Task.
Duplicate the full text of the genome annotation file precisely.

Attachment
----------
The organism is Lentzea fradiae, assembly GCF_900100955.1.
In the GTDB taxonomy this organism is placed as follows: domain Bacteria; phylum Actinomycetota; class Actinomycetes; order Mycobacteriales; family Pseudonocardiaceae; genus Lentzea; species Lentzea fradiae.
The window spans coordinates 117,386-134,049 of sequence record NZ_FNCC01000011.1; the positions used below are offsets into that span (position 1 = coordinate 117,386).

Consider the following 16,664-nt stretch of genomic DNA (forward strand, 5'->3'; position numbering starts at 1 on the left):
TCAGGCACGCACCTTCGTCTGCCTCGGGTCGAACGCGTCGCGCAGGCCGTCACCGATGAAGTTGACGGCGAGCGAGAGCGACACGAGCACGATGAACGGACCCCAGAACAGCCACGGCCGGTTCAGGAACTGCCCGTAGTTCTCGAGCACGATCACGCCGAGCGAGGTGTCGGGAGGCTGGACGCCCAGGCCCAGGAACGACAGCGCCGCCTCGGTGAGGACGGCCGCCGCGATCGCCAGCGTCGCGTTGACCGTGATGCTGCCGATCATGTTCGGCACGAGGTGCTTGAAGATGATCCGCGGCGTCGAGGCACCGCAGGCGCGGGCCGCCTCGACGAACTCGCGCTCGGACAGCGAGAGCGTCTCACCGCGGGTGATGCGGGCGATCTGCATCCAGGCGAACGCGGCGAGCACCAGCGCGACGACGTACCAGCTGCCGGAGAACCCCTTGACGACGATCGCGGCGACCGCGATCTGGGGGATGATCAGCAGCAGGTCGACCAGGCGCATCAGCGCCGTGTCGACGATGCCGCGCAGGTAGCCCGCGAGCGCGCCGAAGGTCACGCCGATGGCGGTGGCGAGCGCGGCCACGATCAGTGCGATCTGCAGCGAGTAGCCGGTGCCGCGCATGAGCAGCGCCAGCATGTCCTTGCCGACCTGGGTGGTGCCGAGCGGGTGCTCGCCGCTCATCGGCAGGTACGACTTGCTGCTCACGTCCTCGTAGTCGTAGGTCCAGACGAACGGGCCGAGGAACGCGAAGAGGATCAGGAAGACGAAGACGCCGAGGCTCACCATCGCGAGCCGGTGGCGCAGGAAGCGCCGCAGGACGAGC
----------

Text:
The organism is Lentzea fradiae, assembly GCF_900100955.1.
In the GTDB taxonomy this organism is placed as follows: domain Bacteria; phylum Actinomycetota; class Actinomycetes; order Mycobacteriales; family Pseudonocardiaceae; genus Lentzea; species Lentzea fradiae.
The window spans coordinates 117,386-134,049 of sequence record NZ_FNCC01000011.1; the positions used below are offsets into that span (position 1 = coordinate 117,386).

Consider the following 16,664-nt stretch of genomic DNA (forward strand, 5'->3'; position numbering starts at 1 on the left):
TCAGGCACGCACCTTCGTCTGCCTCGGGTCGAACGCGTCGCGCAGGCCGTCACCGATGAAGTTGACGGCGAGCGAGAGCGACACGAGCACGATGAACGGACCCCAGAACAGCCACGGCCGGTTCAGGAACTGCCCGTAGTTCTCGAGCACGATCACGCCGAGCGAGGTGTCGGGAGGCTGGACGCCCAGGCCCAGGAACGACAGCGCCGCCTCGGTGAGGACGGCCGCCGCGATCGCCAGCGTCGCGTTGACCGTGATGCTGCCGATCATGTTCGGCACGAGGTGCTTGAAGATGATCCGCGGCGTCGAGGCACCGCAGGCGCGGGCCGCCTCGACGAACTCGCGCTCGGACAGCGAGAGCGTCTCACCGCGGGTGATGCGGGCGATCTGCATCCAGGCGAACGCGGCGAGCACCAGCGCGACGACGTACCAGCTGCCGGAGAACCCCTTGACGACGATCGCGGCGACCGCGATCTGGGGGATGATCAGCAGCAGGTCGACCAGGCGCATCAGCGCCGTGTCGACGATGCCGCGCAGGTAGCCCGCGAGCGCGCCGAAGGTCACGCCGATGGCGGTGGCGAGCGCGGCCACGATCAGTGCGATCTGCAGCGAGTAGCCGGTGCCGCGCATGAGCAGCGCCAGCATGTCCTTGCCGACCTGGGTGGTGCCGAGCGGGTGCTCGCCGCTCATCGGCAGGTACGACTTGCTGCTCACGTCCTCGTAGTCGTAGGTCCAGACGAACGGGCCGAGGAACGCGAAGAGGATCAGGAAGACGAAGACGCCGAGGCTCACCATCGCGAGCCGGTGGCGCAGGAAGCGCCGCAGGACGAGC